As with rent, companies can cut back on these overheads by running as an online-only enterprise, if it suits the business model.

Some examples of the utilities you’ll need to cover as a business include:

  • Internet
  • Phone service
  • Electricity
  • Water
  • Gas

Salaries and wages

Depending on the employee’s role, contract type, and other factors, their pay could be categorized as an overhead in different ways.

Generally speaking, though, a salary is a fixed overhead and one of those indirect costs that must be covered. A business has to pay each employee every month without fail. 

Wages are more variable than salaries. They can fluctuate depending on hours worked, commission earned, or if a company penalizes employees for being late or sloppy with their work.

A happy team equals a better business, though, so don’t go deducting wages if you can help it. 

For salaried workers, their pay could be categorized as semi-variable if:

  • They receive bonuses directly related to performance
  • They’re incentivized to make on-top earnings, like sales commission
  • They get a pay rise midway through the year

Office supplies

This one might make you think twice about taking notepads home or using milk from the office fridge in your daily bowls of porridge.

Any office manager can attest to having to buy a lot of stuff every month to keep businesses running smoothly.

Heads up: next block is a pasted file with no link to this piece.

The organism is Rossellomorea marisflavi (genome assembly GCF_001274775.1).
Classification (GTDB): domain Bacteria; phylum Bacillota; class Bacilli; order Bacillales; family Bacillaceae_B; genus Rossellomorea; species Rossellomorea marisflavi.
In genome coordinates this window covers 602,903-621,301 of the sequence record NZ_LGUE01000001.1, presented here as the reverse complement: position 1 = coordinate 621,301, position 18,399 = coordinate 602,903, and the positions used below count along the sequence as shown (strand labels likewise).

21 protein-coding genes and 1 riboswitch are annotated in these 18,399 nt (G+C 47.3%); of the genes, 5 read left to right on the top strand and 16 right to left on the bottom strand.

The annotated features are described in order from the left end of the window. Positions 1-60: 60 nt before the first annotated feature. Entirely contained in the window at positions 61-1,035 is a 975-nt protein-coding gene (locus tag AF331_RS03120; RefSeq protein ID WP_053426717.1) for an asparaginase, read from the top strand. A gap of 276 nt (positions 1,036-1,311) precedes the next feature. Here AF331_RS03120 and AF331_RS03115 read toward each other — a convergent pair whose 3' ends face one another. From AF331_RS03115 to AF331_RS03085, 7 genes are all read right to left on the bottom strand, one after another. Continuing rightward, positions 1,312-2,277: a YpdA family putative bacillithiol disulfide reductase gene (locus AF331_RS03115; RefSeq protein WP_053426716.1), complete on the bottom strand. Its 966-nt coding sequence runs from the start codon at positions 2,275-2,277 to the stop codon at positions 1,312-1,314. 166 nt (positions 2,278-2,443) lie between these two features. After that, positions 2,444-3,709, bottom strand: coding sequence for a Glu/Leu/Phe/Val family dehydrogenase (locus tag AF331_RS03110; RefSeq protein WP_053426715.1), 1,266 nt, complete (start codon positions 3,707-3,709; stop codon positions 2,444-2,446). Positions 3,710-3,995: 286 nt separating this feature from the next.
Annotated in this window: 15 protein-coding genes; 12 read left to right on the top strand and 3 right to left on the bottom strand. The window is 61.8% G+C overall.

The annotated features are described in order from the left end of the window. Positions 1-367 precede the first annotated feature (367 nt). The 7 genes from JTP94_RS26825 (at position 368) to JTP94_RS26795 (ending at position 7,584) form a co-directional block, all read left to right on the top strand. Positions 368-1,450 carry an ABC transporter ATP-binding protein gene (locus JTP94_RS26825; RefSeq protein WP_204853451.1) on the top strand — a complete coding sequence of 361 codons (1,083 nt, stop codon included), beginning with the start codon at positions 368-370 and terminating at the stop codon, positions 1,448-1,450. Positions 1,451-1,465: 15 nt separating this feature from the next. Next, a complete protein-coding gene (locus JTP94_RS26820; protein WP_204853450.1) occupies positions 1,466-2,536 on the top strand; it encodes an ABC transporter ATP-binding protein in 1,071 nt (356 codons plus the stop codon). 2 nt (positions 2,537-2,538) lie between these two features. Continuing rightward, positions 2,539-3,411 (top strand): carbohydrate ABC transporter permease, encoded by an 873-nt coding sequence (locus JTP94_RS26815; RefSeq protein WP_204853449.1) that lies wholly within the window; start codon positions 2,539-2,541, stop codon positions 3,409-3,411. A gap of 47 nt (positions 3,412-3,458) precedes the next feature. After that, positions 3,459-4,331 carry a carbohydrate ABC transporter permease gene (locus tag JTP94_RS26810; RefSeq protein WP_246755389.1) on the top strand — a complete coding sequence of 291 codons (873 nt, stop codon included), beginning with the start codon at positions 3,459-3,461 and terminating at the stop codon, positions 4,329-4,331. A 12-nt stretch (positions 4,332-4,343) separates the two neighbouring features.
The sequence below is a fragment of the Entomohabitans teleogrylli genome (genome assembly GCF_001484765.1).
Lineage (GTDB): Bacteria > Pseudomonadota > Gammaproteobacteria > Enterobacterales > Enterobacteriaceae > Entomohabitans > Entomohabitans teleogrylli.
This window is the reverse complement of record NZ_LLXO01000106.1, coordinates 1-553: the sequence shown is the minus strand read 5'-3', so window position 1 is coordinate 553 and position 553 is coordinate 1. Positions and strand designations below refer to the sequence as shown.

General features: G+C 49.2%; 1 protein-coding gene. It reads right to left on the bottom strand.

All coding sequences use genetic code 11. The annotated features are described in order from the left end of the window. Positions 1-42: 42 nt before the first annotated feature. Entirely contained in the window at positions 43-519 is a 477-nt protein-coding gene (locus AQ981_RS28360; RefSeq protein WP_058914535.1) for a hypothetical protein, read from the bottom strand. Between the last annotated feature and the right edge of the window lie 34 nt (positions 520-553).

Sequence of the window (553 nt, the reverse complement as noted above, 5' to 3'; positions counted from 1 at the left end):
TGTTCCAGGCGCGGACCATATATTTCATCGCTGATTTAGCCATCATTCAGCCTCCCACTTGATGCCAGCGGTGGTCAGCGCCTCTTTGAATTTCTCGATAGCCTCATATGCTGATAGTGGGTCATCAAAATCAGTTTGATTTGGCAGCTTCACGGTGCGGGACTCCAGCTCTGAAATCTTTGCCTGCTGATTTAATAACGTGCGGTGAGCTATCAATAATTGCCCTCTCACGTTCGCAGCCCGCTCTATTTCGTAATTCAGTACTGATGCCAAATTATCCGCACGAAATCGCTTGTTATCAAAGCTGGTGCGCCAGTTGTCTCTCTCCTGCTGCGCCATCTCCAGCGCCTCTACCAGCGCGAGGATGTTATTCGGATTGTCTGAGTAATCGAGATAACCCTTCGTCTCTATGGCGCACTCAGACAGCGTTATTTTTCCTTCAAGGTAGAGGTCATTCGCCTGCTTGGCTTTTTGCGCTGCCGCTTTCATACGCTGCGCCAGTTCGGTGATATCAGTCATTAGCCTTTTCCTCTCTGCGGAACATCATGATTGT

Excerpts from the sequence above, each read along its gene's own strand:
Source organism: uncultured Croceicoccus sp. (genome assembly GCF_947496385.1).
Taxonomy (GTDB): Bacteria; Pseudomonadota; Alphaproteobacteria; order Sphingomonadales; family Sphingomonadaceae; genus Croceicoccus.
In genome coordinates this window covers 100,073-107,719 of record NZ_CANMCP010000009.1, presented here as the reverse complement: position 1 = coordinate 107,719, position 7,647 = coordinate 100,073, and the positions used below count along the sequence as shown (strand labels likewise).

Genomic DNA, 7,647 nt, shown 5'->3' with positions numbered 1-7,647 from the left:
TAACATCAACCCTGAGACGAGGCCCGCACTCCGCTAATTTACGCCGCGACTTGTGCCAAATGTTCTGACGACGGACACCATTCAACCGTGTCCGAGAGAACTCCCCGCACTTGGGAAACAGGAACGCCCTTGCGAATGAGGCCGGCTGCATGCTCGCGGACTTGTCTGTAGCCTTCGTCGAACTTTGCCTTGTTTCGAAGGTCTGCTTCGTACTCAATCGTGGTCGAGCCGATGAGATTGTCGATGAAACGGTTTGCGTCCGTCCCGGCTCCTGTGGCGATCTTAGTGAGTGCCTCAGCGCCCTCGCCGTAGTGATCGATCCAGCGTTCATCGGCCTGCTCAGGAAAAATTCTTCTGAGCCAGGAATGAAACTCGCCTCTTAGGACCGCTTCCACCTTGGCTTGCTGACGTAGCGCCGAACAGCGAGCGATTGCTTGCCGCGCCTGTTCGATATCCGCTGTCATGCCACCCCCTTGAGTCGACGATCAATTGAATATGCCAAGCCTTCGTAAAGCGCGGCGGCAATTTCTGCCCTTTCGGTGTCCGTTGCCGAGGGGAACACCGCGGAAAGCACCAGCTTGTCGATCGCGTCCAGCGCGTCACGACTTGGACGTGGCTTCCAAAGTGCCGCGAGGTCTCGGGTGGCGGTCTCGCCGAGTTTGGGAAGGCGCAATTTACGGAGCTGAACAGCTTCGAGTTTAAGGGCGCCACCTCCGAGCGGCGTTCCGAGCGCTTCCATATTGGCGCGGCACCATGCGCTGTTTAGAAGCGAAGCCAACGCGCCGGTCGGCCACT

Stationery, toilet paper, and any products or services you get to share with your coworkers are all directly related to an overhead cost. 

These things keep employees happy and fulfilled, so they’re worth doing, but the cost of office supplies can sometimes get out of hand. This is a variable cost.

It’s definitely possible to cut back on overhead expenses without banning snacks – which most office workers would agree is an essential perk.

Businesses could try to:

  • Become paperless offices. There’s no excuse to use reams of paper anymore, and it’s bad for the environment as well as your income statement.
  • Invest in technology over stationery. Products like interactive whiteboards and tablets are longer-lasting than pens and paper.
  • Stop operating out of offices to eliminate these costs. It won’t work for everyone, but working remotely is on the rise and it’s easier than ever to pull off. 

How to calculate an overhead rate

Businesses need to calculate their overhead rate to check how much they’re spending on overheads compared to how much revenue they’re gaining.

It’s important for a business to be aware of its overhead rate so that it can accurately forecast their profit margins. 

Without considering all those overhead expenses – rent, utilities, salaries – the profit projections will be incorrect, and way too ambitious.

So, how is it done?

The formula for calculating overhead rate is pretty simple:

  • Overhead rate = overhead cost/sales

Multiply the result by 100 to get your overhead rate as a percentage. For the formula to work out, take numbers from one period at a time.

For example, if your business made $84,000 in a month and your overhead costs totaled $9,500, your overhead rate is 11.3%, or around 11 cents for every dollar earned:

$9,500 / $84,000 = 0.113 x 100 = 11.3%

Written by

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Olivia is a writer for Zyro and an eCommerce know-it-all. Having spent many years as a retail buyer, she loves writing about trend forecasting, brand building, and teaching others how to optimize online stores for success. She lives in London and spends a lot of time exploring the city’s parks with her whippet.